This country needs to have a hard, tough, and honest conversation about its obsession for easy access to firearms. We need to hold our legislators accountable in new and more creative ways. It’s not enough for them to sit there in a press conference and tell us that they’re working on it. They’ve been working on it for decades, maybe even centuries, and it’s not working. And it’s time for us to ask for something different.

JUAN GONZÁLEZ: And, Brandon, in addition to the issue of the paralysis of our leaders in terms of gun safety, this issue of the response of the police, the 78 minutes that transpired in Uvalde before the police actually shot the gunman — there was an even longer response time at the Pulse nightclub. Did there ever exist any analysis of the response of the police and law enforcement to the nightclub incident?

BRANDON WOLF: There was. And I’ll say I think it has left people wholly unsatisfied. There was an investigation done by the State Attorney’s Office. The investigation focused on whether police officers accidentally shot and killed people while they were shooting randomly inside the club. All of the victims were killed by gunfire from their gunman. But they didn’t dive deeply into whether or not anyone should be held accountable for the inordinate amount of wait that people had to suffer before police breached the building. In fact, the same report, which was an internal investigation, revealed that 13 people died in the bathroom of Pulse nightclub’s Pulse nightclub after a three-hour wait. As they lay on the floor bleeding, those 13 people were being held by cousins and friends. And police had a litany of reasons or excuses why they didn’t go into the building.

But it does emphasize a few points. We have a serious problem. If we have been dealing with this now for decades, and police forces, law enforcement agencies across the country don’t have a functional response yet to how they address mass violence in schools or nightclubs or grocery stores or churches or all the other places that this is happening, we have a serious problem. At the very least, you would think that law enforcement agencies would be speaking to one another, that they’d be able to solve the basic struggles of when to go in, how to go in, what gear that they need in order to safely go through the front doors and take care of what needs to be taken care of.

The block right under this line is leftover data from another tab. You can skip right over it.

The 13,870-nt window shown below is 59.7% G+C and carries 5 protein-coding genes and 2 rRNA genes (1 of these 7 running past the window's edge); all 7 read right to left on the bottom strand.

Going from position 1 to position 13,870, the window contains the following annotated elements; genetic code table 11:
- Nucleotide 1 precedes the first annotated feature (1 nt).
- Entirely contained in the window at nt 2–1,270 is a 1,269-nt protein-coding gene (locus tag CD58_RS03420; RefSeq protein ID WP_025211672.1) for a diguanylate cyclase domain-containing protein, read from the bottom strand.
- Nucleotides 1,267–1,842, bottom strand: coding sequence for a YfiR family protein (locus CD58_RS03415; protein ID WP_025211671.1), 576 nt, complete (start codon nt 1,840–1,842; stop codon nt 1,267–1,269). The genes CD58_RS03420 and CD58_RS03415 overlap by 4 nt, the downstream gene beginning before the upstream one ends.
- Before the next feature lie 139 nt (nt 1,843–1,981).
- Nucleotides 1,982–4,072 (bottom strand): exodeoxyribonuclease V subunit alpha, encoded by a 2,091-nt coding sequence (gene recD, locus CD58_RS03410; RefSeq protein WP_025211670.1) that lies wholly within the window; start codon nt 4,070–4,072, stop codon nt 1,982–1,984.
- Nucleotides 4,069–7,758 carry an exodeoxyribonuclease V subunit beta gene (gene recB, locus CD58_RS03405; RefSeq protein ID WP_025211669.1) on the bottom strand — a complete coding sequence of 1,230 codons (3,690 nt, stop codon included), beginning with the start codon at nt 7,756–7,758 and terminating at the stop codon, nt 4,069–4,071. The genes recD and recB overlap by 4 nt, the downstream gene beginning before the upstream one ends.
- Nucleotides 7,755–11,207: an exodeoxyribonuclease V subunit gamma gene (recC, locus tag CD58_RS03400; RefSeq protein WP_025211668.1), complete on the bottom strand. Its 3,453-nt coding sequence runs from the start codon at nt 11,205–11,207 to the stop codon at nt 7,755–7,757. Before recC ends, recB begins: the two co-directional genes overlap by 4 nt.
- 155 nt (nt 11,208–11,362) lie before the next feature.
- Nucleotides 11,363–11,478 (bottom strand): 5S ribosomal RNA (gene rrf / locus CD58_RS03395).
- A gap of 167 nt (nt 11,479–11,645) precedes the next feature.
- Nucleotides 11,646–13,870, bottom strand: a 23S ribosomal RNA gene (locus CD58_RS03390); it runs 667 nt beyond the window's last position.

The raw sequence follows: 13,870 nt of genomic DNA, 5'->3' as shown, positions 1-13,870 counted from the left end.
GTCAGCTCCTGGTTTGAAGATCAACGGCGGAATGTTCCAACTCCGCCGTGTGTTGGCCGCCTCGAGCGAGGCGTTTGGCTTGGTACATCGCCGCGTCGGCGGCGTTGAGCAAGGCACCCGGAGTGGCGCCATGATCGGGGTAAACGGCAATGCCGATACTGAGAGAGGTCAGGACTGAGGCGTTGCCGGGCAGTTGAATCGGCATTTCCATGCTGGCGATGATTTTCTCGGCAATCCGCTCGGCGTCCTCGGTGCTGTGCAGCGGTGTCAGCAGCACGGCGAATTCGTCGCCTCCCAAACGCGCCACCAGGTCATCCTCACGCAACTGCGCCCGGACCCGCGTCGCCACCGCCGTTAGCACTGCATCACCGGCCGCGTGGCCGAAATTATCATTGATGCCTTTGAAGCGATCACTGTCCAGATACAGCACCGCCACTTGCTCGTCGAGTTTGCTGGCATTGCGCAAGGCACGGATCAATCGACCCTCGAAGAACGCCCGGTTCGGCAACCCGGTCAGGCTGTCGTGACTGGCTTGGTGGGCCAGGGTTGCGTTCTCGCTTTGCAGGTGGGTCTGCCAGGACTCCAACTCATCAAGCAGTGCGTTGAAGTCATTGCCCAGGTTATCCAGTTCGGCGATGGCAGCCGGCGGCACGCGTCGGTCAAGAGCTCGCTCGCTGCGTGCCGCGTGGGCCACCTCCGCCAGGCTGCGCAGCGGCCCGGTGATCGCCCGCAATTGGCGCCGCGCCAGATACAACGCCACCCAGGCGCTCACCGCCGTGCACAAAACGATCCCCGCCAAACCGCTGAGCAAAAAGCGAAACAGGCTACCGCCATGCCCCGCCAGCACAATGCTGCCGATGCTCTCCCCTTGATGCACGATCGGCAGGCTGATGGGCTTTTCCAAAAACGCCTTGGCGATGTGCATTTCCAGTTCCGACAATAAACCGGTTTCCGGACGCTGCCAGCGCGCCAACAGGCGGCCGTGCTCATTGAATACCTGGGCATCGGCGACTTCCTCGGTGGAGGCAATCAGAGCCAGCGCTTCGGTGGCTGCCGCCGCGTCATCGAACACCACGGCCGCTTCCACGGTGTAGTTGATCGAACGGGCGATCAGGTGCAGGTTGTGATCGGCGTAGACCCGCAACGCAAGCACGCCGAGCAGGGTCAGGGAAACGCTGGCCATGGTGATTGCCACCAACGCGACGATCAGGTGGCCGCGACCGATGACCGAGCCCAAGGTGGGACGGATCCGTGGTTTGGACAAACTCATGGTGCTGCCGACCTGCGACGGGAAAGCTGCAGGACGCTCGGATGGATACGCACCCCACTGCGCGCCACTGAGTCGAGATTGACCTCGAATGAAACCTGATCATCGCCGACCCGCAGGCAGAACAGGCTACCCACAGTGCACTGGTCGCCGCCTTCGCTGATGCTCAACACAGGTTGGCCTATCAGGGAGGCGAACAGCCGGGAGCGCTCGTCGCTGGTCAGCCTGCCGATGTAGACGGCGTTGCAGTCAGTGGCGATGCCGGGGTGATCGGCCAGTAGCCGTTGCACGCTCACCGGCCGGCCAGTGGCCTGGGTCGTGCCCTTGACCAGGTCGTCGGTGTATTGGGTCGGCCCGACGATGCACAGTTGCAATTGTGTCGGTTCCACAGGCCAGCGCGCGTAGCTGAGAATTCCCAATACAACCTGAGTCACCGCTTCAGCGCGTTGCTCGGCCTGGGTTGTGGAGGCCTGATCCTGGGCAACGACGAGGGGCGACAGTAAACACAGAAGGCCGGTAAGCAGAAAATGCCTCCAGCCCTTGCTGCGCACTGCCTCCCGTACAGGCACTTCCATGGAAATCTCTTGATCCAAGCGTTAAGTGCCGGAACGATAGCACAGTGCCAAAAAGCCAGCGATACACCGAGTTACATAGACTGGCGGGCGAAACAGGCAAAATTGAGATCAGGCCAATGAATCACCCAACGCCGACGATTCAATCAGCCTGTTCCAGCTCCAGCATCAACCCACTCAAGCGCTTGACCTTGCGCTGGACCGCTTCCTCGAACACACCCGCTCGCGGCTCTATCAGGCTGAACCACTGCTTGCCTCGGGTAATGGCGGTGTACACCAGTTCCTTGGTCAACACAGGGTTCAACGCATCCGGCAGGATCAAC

But it raises another question. Why are we focusing our efforts on what to do if a shooter has already entered the building? If we continue to double down on this idea that, you know, we need more armed security, we need more police officers at more checkpoints, then we’ve already resigned ourselves to the fact that gun violence is inevitable in this country. And we know it’s not. This is the only country with an industrialized economy in the world that does this. We have more guns per capita than any other country on Earth, and it’s not even close. So this idea that more guns make us safer and that we’ve just got to wait and make sure that police officers have the right tools and resources to be able to respond, it’s simply not working. It is a logic fallacy. The data shows otherwise. We have to be honest about stopping gun violence before it erupts in the halls of our school, instead of waiting to assess whether or not police officers responded in the right way once it’s over.

AMY GOODMAN: Brandon, let’s just take a minute. You’re in Florida, where the “Don’t Say Gay” legislation was passed. We are seeing book banning across the country, including lifting gun bans. Your opinion?

BRANDON WOLF: It’s absurd. It’s outrageous. It is outrageous. Since over a decade, right-wing politicians have been trying to force an agenda on us. They’ve told us that the greatest threats our kids face are that they might learn that this country was built on the backs of enslaved Black people or that their teacher uses they/them pronouns. And all along, we know what’s actually killing kids. Gun-related injuries are the leading cause of death among American children. This is a crisis. It is a crisis of public health. Instead of focusing their attention on the culture war bogeymen helping them climb up the political ladder, they should be focusing instead on keeping our kids alive, sending them off to school so they can thrive, and not on helping themselves get to the next political destination.

AMY GOODMAN: Brandon Wolf, we want to thank you again for being here. Pulse nightclub massacre survivor. Now a gun safety advocate. LGBTQ Civil rights advocate, press secretary for Equality Florida

In 30 seconds, when we come back, we go to Colombia to learn about the presidential election that’s leading into a runoff. Stay with us.